According to an annual report released by EC Harris, an ARCADIS company and global built asset consultancy firm, Qatar is the most expensive GCC country for construction.
The ARCADIS International Construction Cost report scales building costs in 43 countries globally. The study revealed that currency fluctuations and commodity prices, coupled with an increasing demand for development in many recovering economies, have affected construction costs over the last 12 months.
While Qatar is less impacted by fluctuations in global currencies, as market constraints are driving inflation and price movements, according to Terry Tommason, partner and head of property at EC Harris, “Investment on social infrastructure, economic diversification investment and event-driven construction are three key trends positively influencing construction spend in the region.”
Despite high levels of investment in transport infrastructure, in the Gulf region, costs continue to be fairly moderate, for example the $200bn GCC rail network, and all-embracing event-led construction the for World Cup bid in Qatar and Dubai’s 2020 World Expo.
Ongoing instability in the Middle East however, along with dwindling oil prices could yet impact on spending.
Tommason continued: “Qatar is best placed to be able to continue to fund budget commitments, but with oil trading dropping below $50/barrel this month, it is possible that current and capital spending priorities may come under review.”
The top ten most expensive countries for construction in 2014 are:
- Hong Kong
While Qatar (16) tops the GCC region as the most expensive country for construction, Switzerland heads the list. The UAE sits at 19th, just ahead of Saudi Arabia in 20th spot. No other GCC country makes the list.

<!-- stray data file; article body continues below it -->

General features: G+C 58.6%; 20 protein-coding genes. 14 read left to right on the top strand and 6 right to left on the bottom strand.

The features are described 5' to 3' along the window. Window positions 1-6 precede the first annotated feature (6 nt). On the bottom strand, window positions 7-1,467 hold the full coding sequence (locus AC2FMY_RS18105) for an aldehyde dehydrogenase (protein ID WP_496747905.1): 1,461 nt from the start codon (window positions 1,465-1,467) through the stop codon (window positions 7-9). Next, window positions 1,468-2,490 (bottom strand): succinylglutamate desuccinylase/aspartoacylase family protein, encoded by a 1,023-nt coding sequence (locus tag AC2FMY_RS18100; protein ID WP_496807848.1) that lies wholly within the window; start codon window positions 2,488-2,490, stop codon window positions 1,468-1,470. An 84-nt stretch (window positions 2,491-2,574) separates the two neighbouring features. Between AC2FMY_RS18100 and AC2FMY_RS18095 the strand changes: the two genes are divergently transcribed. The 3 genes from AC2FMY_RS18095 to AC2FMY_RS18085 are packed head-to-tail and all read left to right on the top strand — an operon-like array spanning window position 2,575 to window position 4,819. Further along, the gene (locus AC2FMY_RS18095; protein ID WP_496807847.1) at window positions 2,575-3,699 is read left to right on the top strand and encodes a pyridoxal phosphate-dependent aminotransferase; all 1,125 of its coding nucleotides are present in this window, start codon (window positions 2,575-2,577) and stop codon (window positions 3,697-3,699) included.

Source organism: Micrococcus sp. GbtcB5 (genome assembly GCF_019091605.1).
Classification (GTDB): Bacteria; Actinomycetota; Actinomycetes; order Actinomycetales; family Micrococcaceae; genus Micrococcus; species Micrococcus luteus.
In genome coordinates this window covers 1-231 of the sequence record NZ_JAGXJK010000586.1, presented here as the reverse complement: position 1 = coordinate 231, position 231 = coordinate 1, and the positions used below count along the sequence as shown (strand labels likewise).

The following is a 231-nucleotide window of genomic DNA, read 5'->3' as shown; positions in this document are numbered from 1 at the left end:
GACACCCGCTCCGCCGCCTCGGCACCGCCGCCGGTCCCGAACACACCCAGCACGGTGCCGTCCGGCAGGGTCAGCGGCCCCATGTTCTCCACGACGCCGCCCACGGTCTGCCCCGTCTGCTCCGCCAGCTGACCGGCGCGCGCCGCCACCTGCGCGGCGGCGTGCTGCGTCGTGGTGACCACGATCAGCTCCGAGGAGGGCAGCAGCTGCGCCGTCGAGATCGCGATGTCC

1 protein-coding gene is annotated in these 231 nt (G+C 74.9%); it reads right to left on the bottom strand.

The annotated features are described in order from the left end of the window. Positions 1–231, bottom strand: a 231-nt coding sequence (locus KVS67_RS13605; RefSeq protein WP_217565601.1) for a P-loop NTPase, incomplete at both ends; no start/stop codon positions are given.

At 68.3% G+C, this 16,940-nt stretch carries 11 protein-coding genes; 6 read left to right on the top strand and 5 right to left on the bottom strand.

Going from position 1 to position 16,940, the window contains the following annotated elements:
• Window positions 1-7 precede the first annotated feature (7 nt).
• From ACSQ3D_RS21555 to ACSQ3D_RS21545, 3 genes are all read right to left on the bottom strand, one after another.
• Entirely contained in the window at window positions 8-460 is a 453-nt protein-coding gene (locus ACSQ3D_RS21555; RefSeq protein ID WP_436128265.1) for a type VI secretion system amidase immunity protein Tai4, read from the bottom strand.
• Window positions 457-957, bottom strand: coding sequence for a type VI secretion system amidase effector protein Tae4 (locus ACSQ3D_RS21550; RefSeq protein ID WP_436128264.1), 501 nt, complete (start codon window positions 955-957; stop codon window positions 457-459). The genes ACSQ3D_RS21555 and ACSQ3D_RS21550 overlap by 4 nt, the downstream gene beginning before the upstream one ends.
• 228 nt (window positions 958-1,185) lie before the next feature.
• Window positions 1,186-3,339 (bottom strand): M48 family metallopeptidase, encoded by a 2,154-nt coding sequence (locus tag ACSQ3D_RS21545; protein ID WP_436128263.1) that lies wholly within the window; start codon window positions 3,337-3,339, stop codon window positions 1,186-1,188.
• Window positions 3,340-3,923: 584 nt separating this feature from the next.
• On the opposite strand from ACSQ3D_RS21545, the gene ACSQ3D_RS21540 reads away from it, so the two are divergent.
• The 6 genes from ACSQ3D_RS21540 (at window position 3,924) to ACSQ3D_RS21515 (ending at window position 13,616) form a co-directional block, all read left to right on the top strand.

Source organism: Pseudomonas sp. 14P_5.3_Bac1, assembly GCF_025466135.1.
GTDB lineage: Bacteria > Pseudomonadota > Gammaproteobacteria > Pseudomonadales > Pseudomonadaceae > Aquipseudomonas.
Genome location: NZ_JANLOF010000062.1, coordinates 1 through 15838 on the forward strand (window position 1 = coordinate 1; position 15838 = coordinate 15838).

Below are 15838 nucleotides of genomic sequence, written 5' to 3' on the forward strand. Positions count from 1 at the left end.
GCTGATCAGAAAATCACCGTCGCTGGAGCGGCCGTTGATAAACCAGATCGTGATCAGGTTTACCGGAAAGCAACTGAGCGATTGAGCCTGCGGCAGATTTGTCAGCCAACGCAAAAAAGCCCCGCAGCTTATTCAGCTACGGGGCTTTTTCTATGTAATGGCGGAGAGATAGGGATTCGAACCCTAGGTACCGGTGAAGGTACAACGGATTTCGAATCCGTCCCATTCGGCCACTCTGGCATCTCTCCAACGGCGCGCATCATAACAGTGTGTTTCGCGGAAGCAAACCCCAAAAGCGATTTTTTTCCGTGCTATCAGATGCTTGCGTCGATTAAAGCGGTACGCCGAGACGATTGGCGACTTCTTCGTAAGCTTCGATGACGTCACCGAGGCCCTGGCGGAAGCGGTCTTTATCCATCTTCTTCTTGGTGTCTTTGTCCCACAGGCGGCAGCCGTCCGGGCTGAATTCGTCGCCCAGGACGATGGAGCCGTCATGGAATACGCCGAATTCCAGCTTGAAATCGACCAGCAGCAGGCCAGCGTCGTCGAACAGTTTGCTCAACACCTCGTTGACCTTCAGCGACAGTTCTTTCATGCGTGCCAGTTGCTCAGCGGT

In contrast to last year’s index and excluding Hong Kong (3rd) and Australia (5th), European countries control the top ten, owing in part, to the ongoing economic recovery in the likes of Germany and France, which is seeing contractors demanding more for their services.
With currency depreciation in many emerging markets, relative costs have dropped considerably in these areas, with costs in the likes of India, Indonesia, Malaysia, Thailand and Vietnam around 35% less that of the UK.
The study also offered some global highlights.
Construction in the Eurozone has been heavily impacted by the ongoing financial crisis and it could be a lengthy period before the industry in many bordering economies recover to levels seen pre-2008. Furthermore, while optimism about the prospects for the Eurozone waning, poor results for a number of key countries in the second and third quarters of the year have underlined the fragility of the recovery. Caution should be adopted for those operating or looking to invest within the sector.
In North America, overall, the construction sector enjoyed a similar recovery in 2014 as in 2013, with the continuing improvement of the housing market along with a shale gas extraction and the unconventional oil and minerals boom in the USA and Canada. All of which make for a more buoyant construction market. Generally, demand is on the up and with costs reducing for energy-intensive manufacturers, the industrial sector has seen significant growth. High demand for residential property in central locations means that large developers, who traditionally focused on the over-built office market, are switching to high-end residential in pursuit of profitable development opportunities.
China has seen a gradual shift to a consumption-based economy, which means that the vast growth in construction over the last ten years is unlikely to continue in the long term. Elsewhere in Asia, construction markets had another strong year, particularly in Japan, where the stimulus associated with one of the three ‘arrows’ of Abenomics has had a significant impact. Hong Kong and Singapore also saw strong growth throughout the year, driven by a combination of robust housing markets and high levels of infrastructure spend.